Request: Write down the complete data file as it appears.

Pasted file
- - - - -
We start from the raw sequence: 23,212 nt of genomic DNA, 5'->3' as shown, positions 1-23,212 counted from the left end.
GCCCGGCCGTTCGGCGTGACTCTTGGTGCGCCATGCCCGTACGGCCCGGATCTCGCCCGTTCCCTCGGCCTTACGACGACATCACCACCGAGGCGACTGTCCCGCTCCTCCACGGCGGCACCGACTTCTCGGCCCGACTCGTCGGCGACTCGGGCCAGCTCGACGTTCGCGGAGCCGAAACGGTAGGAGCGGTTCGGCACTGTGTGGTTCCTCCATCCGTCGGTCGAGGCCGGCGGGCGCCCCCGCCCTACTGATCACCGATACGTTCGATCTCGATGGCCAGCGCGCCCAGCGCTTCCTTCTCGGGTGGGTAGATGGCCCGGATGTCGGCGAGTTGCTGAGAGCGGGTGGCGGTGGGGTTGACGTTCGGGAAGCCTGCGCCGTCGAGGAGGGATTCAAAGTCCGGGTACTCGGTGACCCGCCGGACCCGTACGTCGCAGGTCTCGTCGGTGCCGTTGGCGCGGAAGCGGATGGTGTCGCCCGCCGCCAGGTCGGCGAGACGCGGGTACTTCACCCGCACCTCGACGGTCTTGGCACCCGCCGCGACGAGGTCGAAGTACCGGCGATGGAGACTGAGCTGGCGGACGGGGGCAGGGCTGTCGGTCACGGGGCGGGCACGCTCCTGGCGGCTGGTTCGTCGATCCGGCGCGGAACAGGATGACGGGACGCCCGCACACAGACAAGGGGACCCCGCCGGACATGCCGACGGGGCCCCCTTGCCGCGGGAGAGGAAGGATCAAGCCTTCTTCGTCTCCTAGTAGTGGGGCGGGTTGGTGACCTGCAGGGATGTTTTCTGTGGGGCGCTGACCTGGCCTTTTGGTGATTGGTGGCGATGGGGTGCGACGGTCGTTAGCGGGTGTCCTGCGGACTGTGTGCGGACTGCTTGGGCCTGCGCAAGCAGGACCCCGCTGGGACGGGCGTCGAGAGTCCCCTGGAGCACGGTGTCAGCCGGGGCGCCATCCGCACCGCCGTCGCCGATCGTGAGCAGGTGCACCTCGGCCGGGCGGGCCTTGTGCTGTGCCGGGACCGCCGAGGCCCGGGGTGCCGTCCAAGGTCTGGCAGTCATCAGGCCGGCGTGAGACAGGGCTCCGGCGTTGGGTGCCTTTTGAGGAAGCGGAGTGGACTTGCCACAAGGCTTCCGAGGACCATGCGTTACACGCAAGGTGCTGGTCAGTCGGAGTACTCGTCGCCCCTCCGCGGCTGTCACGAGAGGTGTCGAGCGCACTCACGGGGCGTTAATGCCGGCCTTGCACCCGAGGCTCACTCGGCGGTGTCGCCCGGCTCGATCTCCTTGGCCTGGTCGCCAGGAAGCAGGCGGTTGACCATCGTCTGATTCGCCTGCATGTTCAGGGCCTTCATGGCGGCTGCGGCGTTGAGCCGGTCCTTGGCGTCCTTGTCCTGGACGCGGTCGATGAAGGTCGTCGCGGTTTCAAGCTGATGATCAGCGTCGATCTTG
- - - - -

We start from the raw sequence: 23,212 nt of genomic DNA, 5'->3' as shown, positions 1-23,212 counted from the left end.
GCCCGGCCGTTCGGCGTGACTCTTGGTGCGCCATGCCCGTACGGCCCGGATCTCGCCCGTTCCCTCGGCCTTACGACGACATCACCACCGAGGCGACTGTCCCGCTCCTCCACGGCGGCACCGACTTCTCGGCCCGACTCGTCGGCGACTCGGGCCAGCTCGACGTTCGCGGAGCCGAAACGGTAGGAGCGGTTCGGCACTGTGTGGTTCCTCCATCCGTCGGTCGAGGCCGGCGGGCGCCCCCGCCCTACTGATCACCGATACGTTCGATCTCGATGGCCAGCGCGCCCAGCGCTTCCTTCTCGGGTGGGTAGATGGCCCGGATGTCGGCGAGTTGCTGAGAGCGGGTGGCGGTGGGGTTGACGTTCGGGAAGCCTGCGCCGTCGAGGAGGGATTCAAAGTCCGGGTACTCGGTGACCCGCCGGACCCGTACGTCGCAGGTCTCGTCGGTGCCGTTGGCGCGGAAGCGGATGGTGTCGCCCGCCGCCAGGTCGGCGAGACGCGGGTACTTCACCCGCACCTCGACGGTCTTGGCACCCGCCGCGACGAGGTCGAAGTACCGGCGATGGAGACTGAGCTGGCGGACGGGGGCAGGGCTGTCGGTCACGGGGCGGGCACGCTCCTGGCGGCTGGTTCGTCGATCCGGCGCGGAACAGGATGACGGGACGCCCGCACACAGACAAGGGGACCCCGCCGGACATGCCGACGGGGCCCCCTTGCCGCGGGAGAGGAAGGATCAAGCCTTCTTCGTCTCCTAGTAGTGGGGCGGGTTGGTGACCTGCAGGGATGTTTTCTGTGGGGCGCTGACCTGGCCTTTTGGTGATTGGTGGCGATGGGGTGCGACGGTCGTTAGCGGGTGTCCTGCGGACTGTGTGCGGACTGCTTGGGCCTGCGCAAGCAGGACCCCGCTGGGACGGGCGTCGAGAGTCCCCTGGAGCACGGTGTCAGCCGGGGCGCCATCCGCACCGCCGTCGCCGATCGTGAGCAGGTGCACCTCGGCCGGGCGGGCCTTGTGCTGTGCCGGGACCGCCGAGGCCCGGGGTGCCGTCCAAGGTCTGGCAGTCATCAGGCCGGCGTGAGACAGGGCTCCGGCGTTGGGTGCCTTTTGAGGAAGCGGAGTGGACTTGCCACAAGGCTTCCGAGGACCATGCGTTACACGCAAGGTGCTGGTCAGTCGGAGTACTCGTCGCCCCTCCGCGGCTGTCACGAGAGGTGTCGAGCGCACTCACGGGGCGTTAATGCCGGCCTTGCACCCGAGGCTCACTCGGCGGTGTCGCCCGGCTCGATCTCCTTGGCCTGGTCGCCAGGAAGCAGGCGGTTGACCATCGTCTGATTCGCCTGCATGTTCAGGGCCTTCATGGCGGCTGCGGCGTTGAGCCGGTCCTTGGCGTCCTTGTCCTGGACGCGGTCGATGAAGGTCGTCGCGGTTTCAAGCTGATGATCAGCGTCGATCTTG